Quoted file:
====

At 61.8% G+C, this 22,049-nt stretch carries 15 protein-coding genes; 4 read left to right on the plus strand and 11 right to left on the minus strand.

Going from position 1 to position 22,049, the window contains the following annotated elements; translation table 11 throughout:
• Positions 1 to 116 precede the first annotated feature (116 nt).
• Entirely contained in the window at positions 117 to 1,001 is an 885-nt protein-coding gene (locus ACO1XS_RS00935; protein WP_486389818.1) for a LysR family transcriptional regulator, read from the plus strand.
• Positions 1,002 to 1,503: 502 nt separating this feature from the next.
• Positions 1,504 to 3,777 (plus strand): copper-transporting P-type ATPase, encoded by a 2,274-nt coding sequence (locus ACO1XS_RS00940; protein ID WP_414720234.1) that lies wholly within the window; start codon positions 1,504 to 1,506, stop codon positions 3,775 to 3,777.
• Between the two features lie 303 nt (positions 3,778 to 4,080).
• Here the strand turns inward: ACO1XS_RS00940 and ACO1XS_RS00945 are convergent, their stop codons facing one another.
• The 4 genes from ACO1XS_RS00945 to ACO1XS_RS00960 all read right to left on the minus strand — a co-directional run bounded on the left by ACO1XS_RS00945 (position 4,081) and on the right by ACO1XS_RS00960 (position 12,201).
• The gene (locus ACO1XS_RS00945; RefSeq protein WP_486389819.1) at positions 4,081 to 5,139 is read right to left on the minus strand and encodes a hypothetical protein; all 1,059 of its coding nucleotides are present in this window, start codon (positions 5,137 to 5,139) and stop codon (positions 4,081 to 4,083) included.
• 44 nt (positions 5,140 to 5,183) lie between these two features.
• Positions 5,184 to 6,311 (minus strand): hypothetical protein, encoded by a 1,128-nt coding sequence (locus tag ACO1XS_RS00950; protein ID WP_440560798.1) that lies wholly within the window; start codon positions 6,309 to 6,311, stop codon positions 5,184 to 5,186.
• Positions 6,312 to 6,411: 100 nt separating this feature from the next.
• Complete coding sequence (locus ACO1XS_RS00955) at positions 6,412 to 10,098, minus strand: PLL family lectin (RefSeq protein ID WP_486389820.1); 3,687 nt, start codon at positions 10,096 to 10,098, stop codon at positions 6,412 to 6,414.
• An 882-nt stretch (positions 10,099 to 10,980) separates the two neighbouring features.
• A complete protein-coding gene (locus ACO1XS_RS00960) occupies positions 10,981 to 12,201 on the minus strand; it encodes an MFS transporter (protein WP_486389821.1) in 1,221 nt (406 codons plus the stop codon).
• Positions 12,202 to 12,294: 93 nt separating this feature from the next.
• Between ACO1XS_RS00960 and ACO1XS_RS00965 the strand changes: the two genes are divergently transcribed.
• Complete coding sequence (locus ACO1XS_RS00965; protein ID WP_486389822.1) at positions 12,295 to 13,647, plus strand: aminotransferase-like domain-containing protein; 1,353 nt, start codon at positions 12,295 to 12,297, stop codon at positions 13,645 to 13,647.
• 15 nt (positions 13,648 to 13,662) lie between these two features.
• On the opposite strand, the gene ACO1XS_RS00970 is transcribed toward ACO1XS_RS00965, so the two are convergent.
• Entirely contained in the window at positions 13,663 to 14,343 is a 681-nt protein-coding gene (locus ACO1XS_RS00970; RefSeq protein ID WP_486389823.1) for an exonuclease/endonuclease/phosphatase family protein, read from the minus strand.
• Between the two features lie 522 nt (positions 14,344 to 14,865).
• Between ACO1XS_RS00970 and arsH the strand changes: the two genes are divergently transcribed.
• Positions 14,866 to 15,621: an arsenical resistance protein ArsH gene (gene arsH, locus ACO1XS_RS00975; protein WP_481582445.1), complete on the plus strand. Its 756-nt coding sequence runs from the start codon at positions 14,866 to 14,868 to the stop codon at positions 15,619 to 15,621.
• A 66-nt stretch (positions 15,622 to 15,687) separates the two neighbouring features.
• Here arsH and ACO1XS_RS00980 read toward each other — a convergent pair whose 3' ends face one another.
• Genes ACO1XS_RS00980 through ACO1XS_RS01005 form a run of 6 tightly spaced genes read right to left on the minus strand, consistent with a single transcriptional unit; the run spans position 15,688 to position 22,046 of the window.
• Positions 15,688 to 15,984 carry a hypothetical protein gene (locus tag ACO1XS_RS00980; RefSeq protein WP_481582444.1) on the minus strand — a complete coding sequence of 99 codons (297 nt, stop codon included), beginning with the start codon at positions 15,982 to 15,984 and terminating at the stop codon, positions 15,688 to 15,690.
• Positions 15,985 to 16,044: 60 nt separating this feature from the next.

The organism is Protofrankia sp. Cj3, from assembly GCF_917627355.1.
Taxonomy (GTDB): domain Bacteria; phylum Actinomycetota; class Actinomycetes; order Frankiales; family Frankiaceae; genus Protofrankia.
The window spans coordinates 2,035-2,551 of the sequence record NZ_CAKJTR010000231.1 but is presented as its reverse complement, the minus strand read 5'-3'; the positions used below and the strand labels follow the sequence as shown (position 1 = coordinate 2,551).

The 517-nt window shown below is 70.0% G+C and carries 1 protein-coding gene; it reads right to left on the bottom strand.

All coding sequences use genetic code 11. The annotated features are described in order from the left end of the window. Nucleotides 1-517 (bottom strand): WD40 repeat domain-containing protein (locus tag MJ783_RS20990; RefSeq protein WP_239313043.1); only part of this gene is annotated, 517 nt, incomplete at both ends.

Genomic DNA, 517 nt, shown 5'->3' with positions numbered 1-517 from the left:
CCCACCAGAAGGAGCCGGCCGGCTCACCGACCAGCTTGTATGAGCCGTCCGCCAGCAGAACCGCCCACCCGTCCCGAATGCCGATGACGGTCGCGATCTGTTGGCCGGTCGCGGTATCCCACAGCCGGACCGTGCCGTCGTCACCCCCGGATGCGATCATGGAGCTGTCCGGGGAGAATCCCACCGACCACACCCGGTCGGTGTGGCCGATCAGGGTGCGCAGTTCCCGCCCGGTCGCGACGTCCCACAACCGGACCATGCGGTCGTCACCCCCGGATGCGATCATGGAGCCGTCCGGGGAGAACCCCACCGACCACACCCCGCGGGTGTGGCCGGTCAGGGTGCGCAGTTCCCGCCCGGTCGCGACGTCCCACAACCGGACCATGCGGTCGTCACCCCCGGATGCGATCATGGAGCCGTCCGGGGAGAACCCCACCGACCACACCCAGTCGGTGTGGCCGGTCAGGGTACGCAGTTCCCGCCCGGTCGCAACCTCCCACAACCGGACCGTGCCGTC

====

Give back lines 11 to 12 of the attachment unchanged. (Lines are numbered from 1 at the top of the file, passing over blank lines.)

• 44 nt (positions 5,140 to 5,183) lie between these two features.
• Positions 5,184 to 6,311 (minus strand): hypothetical protein, encoded by a 1,128-nt coding sequence (locus tag ACO1XS_RS00950; protein ID WP_440560798.1) that lies wholly within the window; start codon positions 6,309 to 6,311, stop codon positions 5,184 to 5,186.